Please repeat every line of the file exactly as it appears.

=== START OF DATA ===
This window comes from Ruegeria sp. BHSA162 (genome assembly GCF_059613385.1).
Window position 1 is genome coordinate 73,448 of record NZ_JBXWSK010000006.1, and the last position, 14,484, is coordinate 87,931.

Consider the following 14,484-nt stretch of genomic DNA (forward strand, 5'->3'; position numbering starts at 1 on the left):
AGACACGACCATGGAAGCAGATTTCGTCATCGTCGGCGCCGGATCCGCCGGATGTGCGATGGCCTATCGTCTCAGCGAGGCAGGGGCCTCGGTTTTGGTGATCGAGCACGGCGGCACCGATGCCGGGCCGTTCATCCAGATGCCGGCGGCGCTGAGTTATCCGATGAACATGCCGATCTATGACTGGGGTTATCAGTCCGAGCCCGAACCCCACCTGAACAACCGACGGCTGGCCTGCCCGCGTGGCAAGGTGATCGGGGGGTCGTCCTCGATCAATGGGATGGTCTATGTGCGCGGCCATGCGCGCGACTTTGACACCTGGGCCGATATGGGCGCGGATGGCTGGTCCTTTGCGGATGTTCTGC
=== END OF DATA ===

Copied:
This window comes from Ruegeria sp. BHSA162 (genome assembly GCF_059613385.1).
Window position 1 is genome coordinate 73,448 of record NZ_JBXWSK010000006.1, and the last position, 14,484, is coordinate 87,931.

Consider the following 14,484-nt stretch of genomic DNA (forward strand, 5'->3'; position numbering starts at 1 on the left):
AGACACGACCATGGAAGCAGATTTCGTCATCGTCGGCGCCGGATCCGCCGGATGTGCGATGGCCTATCGTCTCAGCGAGGCAGGGGCCTCGGTTTTGGTGATCGAGCACGGCGGCACCGATGCCGGGCCGTTCATCCAGATGCCGGCGGCGCTGAGTTATCCGATGAACATGCCGATCTATGACTGGGGTTATCAGTCCGAGCCCGAACCCCACCTGAACAACCGACGGCTGGCCTGCCCGCGTGGCAAGGTGATCGGGGGGTCGTCCTCGATCAATGGGATGGTCTATGTGCGCGGCCATGCGCGCGACTTTGACACCTGGGCCGATATGGGCGCGGATGGCTGGTCCTTTGCGGATGTTCTGC